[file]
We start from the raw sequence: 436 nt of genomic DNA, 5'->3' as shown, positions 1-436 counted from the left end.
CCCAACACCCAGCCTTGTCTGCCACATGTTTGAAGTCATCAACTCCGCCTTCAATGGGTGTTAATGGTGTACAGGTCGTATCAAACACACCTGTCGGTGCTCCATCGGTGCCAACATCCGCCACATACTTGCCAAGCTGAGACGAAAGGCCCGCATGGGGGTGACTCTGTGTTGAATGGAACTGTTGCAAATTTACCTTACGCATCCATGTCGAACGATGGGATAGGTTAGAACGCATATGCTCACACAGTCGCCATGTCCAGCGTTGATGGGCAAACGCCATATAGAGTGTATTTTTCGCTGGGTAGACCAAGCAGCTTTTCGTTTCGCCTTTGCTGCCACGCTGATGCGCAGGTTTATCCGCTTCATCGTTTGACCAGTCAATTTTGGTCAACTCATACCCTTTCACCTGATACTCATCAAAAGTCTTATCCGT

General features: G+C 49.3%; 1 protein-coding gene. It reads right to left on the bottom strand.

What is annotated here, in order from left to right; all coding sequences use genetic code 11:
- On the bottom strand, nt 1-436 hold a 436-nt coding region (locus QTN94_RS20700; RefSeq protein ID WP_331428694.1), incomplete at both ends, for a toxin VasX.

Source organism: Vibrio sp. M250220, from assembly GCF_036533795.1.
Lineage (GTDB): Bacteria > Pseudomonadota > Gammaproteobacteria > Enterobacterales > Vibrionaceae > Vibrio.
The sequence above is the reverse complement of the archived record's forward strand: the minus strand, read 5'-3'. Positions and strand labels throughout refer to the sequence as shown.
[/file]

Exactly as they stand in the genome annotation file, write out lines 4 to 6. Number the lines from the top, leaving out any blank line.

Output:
What is annotated here, in order from left to right; all coding sequences use genetic code 11:
- On the bottom strand, nt 1-436 hold a 436-nt coding region (locus QTN94_RS20700; RefSeq protein ID WP_331428694.1), incomplete at both ends, for a toxin VasX.

Source organism: Vibrio sp. M250220, from assembly GCF_036533795.1.